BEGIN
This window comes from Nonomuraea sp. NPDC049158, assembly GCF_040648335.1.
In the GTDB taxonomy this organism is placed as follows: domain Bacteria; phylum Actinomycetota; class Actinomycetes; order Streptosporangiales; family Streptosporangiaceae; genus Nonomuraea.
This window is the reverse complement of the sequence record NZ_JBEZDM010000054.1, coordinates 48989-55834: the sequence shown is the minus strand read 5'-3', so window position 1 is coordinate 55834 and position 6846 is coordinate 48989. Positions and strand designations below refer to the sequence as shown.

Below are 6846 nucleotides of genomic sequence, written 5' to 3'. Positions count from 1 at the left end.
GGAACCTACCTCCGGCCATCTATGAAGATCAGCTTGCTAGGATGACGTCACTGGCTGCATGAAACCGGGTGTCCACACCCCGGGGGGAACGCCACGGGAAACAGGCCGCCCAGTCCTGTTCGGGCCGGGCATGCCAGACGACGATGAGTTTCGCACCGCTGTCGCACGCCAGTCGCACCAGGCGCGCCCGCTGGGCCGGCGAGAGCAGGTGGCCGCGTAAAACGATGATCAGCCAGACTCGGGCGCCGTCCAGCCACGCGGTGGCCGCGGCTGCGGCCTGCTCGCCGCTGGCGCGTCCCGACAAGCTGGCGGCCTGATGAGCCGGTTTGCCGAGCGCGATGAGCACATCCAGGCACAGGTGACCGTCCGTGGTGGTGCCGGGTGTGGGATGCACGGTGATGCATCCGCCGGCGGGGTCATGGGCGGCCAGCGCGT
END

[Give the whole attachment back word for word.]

This window comes from Nonomuraea sp. NPDC049158, assembly GCF_040648335.1.
In the GTDB taxonomy this organism is placed as follows: domain Bacteria; phylum Actinomycetota; class Actinomycetes; order Streptosporangiales; family Streptosporangiaceae; genus Nonomuraea.
This window is the reverse complement of the sequence record NZ_JBEZDM010000054.1, coordinates 48989-55834: the sequence shown is the minus strand read 5'-3', so window position 1 is coordinate 55834 and position 6846 is coordinate 48989. Positions and strand designations below refer to the sequence as shown.

Below are 6846 nucleotides of genomic sequence, written 5' to 3'. Positions count from 1 at the left end.
GGAACCTACCTCCGGCCATCTATGAAGATCAGCTTGCTAGGATGACGTCACTGGCTGCATGAAACCGGGTGTCCACACCCCGGGGGGAACGCCACGGGAAACAGGCCGCCCAGTCCTGTTCGGGCCGGGCATGCCAGACGACGATGAGTTTCGCACCGCTGTCGCACGCCAGTCGCACCAGGCGCGCCCGCTGGGCCGGCGAGAGCAGGTGGCCGCGTAAAACGATGATCAGCCAGACTCGGGCGCCGTCCAGCCACGCGGTGGCCGCGGCTGCGGCCTGCTCGCCGCTGGCGCGTCCCGACAAGCTGGCGGCCTGATGAGCCGGTTTGCCGAGCGCGATGAGCACATCCAGGCACAGGTGACCGTCCGTGGTGGTGCCGGGTGTGGGATGCACGGTGATGCATCCGCCGGCGGGGTCATGGGCGGCCAGCGCGT